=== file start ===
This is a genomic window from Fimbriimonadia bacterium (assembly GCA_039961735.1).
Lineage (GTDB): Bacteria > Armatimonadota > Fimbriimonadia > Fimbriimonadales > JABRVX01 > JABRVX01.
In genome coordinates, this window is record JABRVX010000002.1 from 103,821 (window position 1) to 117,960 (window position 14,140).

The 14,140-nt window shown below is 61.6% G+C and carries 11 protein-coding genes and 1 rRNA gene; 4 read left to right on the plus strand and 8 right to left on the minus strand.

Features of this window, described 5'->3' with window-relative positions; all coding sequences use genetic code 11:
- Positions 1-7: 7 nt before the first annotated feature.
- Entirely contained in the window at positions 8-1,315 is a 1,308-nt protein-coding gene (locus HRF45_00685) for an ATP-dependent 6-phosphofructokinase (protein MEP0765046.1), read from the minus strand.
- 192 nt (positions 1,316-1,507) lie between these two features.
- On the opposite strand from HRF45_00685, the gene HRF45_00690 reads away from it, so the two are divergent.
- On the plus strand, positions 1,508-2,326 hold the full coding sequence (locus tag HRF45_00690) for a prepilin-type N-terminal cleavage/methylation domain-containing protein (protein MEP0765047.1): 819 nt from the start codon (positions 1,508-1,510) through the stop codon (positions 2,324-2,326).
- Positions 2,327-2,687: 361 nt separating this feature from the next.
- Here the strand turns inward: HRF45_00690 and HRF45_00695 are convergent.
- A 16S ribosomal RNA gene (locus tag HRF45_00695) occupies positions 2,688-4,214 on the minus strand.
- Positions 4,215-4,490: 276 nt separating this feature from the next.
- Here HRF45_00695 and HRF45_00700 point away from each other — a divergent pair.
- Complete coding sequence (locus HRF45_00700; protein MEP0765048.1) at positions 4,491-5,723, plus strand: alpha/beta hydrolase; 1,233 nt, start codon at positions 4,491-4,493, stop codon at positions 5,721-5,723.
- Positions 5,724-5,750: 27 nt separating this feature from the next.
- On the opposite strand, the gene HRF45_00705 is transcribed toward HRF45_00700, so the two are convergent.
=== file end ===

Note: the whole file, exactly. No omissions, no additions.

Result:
This is a genomic window from Fimbriimonadia bacterium (assembly GCA_039961735.1).
Lineage (GTDB): Bacteria > Armatimonadota > Fimbriimonadia > Fimbriimonadales > JABRVX01 > JABRVX01.
In genome coordinates, this window is record JABRVX010000002.1 from 103,821 (window position 1) to 117,960 (window position 14,140).

The 14,140-nt window shown below is 61.6% G+C and carries 11 protein-coding genes and 1 rRNA gene; 4 read left to right on the plus strand and 8 right to left on the minus strand.

Features of this window, described 5'->3' with window-relative positions; all coding sequences use genetic code 11:
- Positions 1-7: 7 nt before the first annotated feature.
- Entirely contained in the window at positions 8-1,315 is a 1,308-nt protein-coding gene (locus HRF45_00685) for an ATP-dependent 6-phosphofructokinase (protein MEP0765046.1), read from the minus strand.
- 192 nt (positions 1,316-1,507) lie between these two features.
- On the opposite strand from HRF45_00685, the gene HRF45_00690 reads away from it, so the two are divergent.
- On the plus strand, positions 1,508-2,326 hold the full coding sequence (locus tag HRF45_00690) for a prepilin-type N-terminal cleavage/methylation domain-containing protein (protein MEP0765047.1): 819 nt from the start codon (positions 1,508-1,510) through the stop codon (positions 2,324-2,326).
- Positions 2,327-2,687: 361 nt separating this feature from the next.
- Here the strand turns inward: HRF45_00690 and HRF45_00695 are convergent.
- A 16S ribosomal RNA gene (locus tag HRF45_00695) occupies positions 2,688-4,214 on the minus strand.
- Positions 4,215-4,490: 276 nt separating this feature from the next.
- Here HRF45_00695 and HRF45_00700 point away from each other — a divergent pair.
- Complete coding sequence (locus HRF45_00700; protein MEP0765048.1) at positions 4,491-5,723, plus strand: alpha/beta hydrolase; 1,233 nt, start codon at positions 4,491-4,493, stop codon at positions 5,721-5,723.
- Positions 5,724-5,750: 27 nt separating this feature from the next.
- On the opposite strand, the gene HRF45_00705 is transcribed toward HRF45_00700, so the two are convergent.